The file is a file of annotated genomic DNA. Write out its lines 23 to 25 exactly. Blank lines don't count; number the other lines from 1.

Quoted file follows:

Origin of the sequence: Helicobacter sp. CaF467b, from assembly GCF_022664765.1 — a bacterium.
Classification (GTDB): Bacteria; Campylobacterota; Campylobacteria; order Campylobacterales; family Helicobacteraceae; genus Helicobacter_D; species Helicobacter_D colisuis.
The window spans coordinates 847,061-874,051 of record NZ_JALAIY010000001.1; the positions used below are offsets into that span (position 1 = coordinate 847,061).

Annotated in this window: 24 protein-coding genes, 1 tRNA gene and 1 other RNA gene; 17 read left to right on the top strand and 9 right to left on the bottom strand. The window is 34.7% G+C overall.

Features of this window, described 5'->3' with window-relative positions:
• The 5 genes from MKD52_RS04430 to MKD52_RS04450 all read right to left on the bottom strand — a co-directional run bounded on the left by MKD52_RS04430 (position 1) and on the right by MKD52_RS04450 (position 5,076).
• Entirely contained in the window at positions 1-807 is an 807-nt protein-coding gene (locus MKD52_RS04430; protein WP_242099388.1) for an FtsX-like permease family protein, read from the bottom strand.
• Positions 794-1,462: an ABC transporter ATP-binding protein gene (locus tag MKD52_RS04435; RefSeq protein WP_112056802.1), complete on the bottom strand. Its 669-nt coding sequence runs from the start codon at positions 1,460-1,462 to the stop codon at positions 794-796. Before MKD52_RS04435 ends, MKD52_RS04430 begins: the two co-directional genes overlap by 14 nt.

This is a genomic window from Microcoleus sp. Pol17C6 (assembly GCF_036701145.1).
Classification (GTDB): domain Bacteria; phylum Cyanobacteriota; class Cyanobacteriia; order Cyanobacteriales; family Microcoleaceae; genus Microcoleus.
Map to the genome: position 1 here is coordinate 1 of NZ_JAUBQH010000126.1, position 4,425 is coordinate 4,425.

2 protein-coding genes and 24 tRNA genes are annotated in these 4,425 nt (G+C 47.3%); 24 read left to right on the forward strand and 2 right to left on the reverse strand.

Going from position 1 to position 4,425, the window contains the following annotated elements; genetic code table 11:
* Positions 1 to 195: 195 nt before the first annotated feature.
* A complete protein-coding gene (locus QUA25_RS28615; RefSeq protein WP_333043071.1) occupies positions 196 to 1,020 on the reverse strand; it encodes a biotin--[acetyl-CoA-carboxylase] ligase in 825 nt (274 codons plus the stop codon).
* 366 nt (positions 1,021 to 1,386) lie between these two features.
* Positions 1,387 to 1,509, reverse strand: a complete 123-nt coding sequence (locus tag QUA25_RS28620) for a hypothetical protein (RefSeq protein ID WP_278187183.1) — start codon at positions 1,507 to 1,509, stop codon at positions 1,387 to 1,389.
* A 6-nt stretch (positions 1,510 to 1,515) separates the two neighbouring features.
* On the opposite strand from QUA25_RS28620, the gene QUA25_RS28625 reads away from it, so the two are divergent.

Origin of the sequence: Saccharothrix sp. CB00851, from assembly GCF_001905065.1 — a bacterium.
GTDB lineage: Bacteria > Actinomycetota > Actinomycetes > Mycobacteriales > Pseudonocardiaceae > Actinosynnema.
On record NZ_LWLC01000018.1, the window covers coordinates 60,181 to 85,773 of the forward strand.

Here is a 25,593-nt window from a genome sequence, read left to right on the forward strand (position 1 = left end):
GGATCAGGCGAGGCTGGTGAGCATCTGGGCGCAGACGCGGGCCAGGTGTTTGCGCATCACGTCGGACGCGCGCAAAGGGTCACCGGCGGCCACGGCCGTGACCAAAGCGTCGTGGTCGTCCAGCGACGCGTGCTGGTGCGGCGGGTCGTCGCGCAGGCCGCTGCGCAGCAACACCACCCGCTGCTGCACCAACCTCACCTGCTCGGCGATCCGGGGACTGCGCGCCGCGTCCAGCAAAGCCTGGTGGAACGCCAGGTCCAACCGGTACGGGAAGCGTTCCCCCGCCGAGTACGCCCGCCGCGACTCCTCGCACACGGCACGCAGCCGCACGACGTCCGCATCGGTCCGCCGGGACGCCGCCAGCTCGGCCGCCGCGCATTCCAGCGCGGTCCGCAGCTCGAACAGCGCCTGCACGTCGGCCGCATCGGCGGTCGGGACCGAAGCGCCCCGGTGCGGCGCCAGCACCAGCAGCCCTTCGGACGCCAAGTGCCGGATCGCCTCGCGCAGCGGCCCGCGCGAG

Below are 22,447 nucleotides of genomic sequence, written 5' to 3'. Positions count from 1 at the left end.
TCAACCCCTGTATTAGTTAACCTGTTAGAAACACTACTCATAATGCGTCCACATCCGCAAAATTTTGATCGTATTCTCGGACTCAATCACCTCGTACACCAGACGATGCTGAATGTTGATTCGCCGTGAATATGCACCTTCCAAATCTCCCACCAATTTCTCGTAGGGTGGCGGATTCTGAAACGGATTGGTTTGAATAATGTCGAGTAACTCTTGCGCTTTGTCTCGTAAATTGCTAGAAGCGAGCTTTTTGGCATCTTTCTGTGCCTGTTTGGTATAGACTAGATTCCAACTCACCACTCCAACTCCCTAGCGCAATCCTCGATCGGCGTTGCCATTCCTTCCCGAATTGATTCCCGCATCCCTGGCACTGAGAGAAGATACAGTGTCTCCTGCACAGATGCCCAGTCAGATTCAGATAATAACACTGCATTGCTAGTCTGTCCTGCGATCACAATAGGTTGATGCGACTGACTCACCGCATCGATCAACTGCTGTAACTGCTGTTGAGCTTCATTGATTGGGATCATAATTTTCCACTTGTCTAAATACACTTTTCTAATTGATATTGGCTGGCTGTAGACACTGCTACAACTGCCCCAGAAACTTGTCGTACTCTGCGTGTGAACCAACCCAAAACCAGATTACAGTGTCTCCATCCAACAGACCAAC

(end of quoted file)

Here is a 25,593-nt window from a genome sequence, read left to right on the forward strand (position 1 = left end):
GGATCAGGCGAGGCTGGTGAGCATCTGGGCGCAGACGCGGGCCAGGTGTTTGCGCATCACGTCGGACGCGCGCAAAGGGTCACCGGCGGCCACGGCCGTGACCAAAGCGTCGTGGTCGTCCAGCGACGCGTGCTGGTGCGGCGGGTCGTCGCGCAGGCCGCTGCGCAGCAACACCACCCGCTGCTGCACCAACCTCACCTGCTCGGCGATCCGGGGACTGCGCGCCGCGTCCAGCAAAGCCTGGTGGAACGCCAGGTCCAACCGGTACGGGAAGCGTTCCCCCGCCGAGTACGCCCGCCGCGACTCCTCGCACACGGCACGCAGCCGCACGACGTCCGCATCGGTCCGCCGGGACGCCGCCAGCTCGGCCGCCGCGCATTCCAGCGCGGTCCGCAGCTCGAACAGCGCCTGCACGTCGGCCGCATCGGCGGTCGGGACCGAAGCGCCCCGGTGCGGCGCCAGCACCAGCAGCCCTTCGGACGCCAAGTGCCGGATCGCCTCGCGCAGCGGCCCGCGCGAG

Below are 22,447 nucleotides of genomic sequence, written 5' to 3'. Positions count from 1 at the left end.